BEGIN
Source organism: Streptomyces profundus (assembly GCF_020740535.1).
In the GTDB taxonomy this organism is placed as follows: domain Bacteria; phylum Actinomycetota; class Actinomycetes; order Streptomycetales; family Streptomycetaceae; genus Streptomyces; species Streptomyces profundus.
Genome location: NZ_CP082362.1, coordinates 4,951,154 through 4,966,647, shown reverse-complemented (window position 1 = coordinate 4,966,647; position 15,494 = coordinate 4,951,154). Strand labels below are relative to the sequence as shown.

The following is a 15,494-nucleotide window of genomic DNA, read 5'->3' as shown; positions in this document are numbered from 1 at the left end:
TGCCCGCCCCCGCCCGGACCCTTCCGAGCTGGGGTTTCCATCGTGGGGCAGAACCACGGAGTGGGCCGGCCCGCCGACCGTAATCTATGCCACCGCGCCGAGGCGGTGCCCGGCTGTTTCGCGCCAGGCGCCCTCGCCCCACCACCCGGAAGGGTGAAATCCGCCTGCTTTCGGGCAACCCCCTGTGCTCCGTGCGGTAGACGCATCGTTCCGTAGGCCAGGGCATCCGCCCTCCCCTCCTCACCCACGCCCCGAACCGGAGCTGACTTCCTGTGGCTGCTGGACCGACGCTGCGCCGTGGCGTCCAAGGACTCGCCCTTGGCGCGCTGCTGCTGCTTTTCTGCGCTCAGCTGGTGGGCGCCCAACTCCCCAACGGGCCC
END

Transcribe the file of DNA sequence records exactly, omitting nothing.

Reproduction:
Source organism: Streptomyces profundus (assembly GCF_020740535.1).
In the GTDB taxonomy this organism is placed as follows: domain Bacteria; phylum Actinomycetota; class Actinomycetes; order Streptomycetales; family Streptomycetaceae; genus Streptomyces; species Streptomyces profundus.
Genome location: NZ_CP082362.1, coordinates 4,951,154 through 4,966,647, shown reverse-complemented (window position 1 = coordinate 4,966,647; position 15,494 = coordinate 4,951,154). Strand labels below are relative to the sequence as shown.

The following is a 15,494-nucleotide window of genomic DNA, read 5'->3' as shown; positions in this document are numbered from 1 at the left end:
TGCCCGCCCCCGCCCGGACCCTTCCGAGCTGGGGTTTCCATCGTGGGGCAGAACCACGGAGTGGGCCGGCCCGCCGACCGTAATCTATGCCACCGCGCCGAGGCGGTGCCCGGCTGTTTCGCGCCAGGCGCCCTCGCCCCACCACCCGGAAGGGTGAAATCCGCCTGCTTTCGGGCAACCCCCTGTGCTCCGTGCGGTAGACGCATCGTTCCGTAGGCCAGGGCATCCGCCCTCCCCTCCTCACCCACGCCCCGAACCGGAGCTGACTTCCTGTGGCTGCTGGACCGACGCTGCGCCGTGGCGTCCAAGGACTCGCCCTTGGCGCGCTGCTGCTGCTTTTCTGCGCTCAGCTGGTGGGCGCCCAACTCCCCAACGGGCCC